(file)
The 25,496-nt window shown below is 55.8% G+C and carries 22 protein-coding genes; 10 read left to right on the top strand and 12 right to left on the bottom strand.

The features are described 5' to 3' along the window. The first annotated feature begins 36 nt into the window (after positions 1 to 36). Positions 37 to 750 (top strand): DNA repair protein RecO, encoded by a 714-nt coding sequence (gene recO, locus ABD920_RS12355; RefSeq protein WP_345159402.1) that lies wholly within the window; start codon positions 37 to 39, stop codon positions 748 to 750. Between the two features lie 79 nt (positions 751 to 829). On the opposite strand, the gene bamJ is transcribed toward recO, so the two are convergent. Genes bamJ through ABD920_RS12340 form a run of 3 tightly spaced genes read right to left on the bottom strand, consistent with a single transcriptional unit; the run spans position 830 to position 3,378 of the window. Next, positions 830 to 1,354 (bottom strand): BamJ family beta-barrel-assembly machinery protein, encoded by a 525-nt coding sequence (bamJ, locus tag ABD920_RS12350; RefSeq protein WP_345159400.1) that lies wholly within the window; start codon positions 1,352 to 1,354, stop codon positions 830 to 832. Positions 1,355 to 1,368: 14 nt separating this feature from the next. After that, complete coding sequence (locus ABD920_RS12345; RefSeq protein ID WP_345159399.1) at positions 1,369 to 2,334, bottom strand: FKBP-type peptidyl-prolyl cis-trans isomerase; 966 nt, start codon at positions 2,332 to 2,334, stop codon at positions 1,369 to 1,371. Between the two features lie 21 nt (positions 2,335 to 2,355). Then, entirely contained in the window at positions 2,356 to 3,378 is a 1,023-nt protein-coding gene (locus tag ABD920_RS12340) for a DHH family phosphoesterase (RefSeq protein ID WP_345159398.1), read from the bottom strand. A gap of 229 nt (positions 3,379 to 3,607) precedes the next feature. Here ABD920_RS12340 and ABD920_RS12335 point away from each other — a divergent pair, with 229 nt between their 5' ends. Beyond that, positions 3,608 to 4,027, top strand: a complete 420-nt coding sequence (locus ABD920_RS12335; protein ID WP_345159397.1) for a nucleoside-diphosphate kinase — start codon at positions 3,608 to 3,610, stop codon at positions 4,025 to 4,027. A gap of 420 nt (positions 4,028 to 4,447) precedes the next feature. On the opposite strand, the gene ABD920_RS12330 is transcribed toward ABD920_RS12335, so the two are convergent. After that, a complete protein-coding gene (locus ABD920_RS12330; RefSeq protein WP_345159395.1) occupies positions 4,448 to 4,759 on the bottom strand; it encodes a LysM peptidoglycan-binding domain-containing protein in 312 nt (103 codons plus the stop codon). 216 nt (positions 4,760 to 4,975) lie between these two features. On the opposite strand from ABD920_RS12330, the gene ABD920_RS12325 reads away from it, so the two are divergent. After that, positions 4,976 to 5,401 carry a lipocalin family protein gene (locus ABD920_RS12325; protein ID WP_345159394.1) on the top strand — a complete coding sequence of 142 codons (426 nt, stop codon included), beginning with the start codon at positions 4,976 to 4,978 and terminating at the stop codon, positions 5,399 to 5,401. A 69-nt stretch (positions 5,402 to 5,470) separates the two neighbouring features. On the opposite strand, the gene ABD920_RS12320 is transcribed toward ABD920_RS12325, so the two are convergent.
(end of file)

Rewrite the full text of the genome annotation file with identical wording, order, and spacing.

The 25,496-nt window shown below is 55.8% G+C and carries 22 protein-coding genes; 10 read left to right on the top strand and 12 right to left on the bottom strand.

The features are described 5' to 3' along the window. The first annotated feature begins 36 nt into the window (after positions 1 to 36). Positions 37 to 750 (top strand): DNA repair protein RecO, encoded by a 714-nt coding sequence (gene recO, locus ABD920_RS12355; RefSeq protein WP_345159402.1) that lies wholly within the window; start codon positions 37 to 39, stop codon positions 748 to 750. Between the two features lie 79 nt (positions 751 to 829). On the opposite strand, the gene bamJ is transcribed toward recO, so the two are convergent. Genes bamJ through ABD920_RS12340 form a run of 3 tightly spaced genes read right to left on the bottom strand, consistent with a single transcriptional unit; the run spans position 830 to position 3,378 of the window. Next, positions 830 to 1,354 (bottom strand): BamJ family beta-barrel-assembly machinery protein, encoded by a 525-nt coding sequence (bamJ, locus tag ABD920_RS12350; RefSeq protein WP_345159400.1) that lies wholly within the window; start codon positions 1,352 to 1,354, stop codon positions 830 to 832. Positions 1,355 to 1,368: 14 nt separating this feature from the next. After that, complete coding sequence (locus ABD920_RS12345; RefSeq protein ID WP_345159399.1) at positions 1,369 to 2,334, bottom strand: FKBP-type peptidyl-prolyl cis-trans isomerase; 966 nt, start codon at positions 2,332 to 2,334, stop codon at positions 1,369 to 1,371. Between the two features lie 21 nt (positions 2,335 to 2,355). Then, entirely contained in the window at positions 2,356 to 3,378 is a 1,023-nt protein-coding gene (locus tag ABD920_RS12340) for a DHH family phosphoesterase (RefSeq protein ID WP_345159398.1), read from the bottom strand. A gap of 229 nt (positions 3,379 to 3,607) precedes the next feature. Here ABD920_RS12340 and ABD920_RS12335 point away from each other — a divergent pair, with 229 nt between their 5' ends. Beyond that, positions 3,608 to 4,027, top strand: a complete 420-nt coding sequence (locus ABD920_RS12335; protein ID WP_345159397.1) for a nucleoside-diphosphate kinase — start codon at positions 3,608 to 3,610, stop codon at positions 4,025 to 4,027. A gap of 420 nt (positions 4,028 to 4,447) precedes the next feature. On the opposite strand, the gene ABD920_RS12330 is transcribed toward ABD920_RS12335, so the two are convergent. After that, a complete protein-coding gene (locus ABD920_RS12330; RefSeq protein WP_345159395.1) occupies positions 4,448 to 4,759 on the bottom strand; it encodes a LysM peptidoglycan-binding domain-containing protein in 312 nt (103 codons plus the stop codon). 216 nt (positions 4,760 to 4,975) lie between these two features. On the opposite strand from ABD920_RS12330, the gene ABD920_RS12325 reads away from it, so the two are divergent. After that, positions 4,976 to 5,401 carry a lipocalin family protein gene (locus ABD920_RS12325; protein ID WP_345159394.1) on the top strand — a complete coding sequence of 142 codons (426 nt, stop codon included), beginning with the start codon at positions 4,976 to 4,978 and terminating at the stop codon, positions 5,399 to 5,401. A 69-nt stretch (positions 5,402 to 5,470) separates the two neighbouring features. On the opposite strand, the gene ABD920_RS12320 is transcribed toward ABD920_RS12325, so the two are convergent.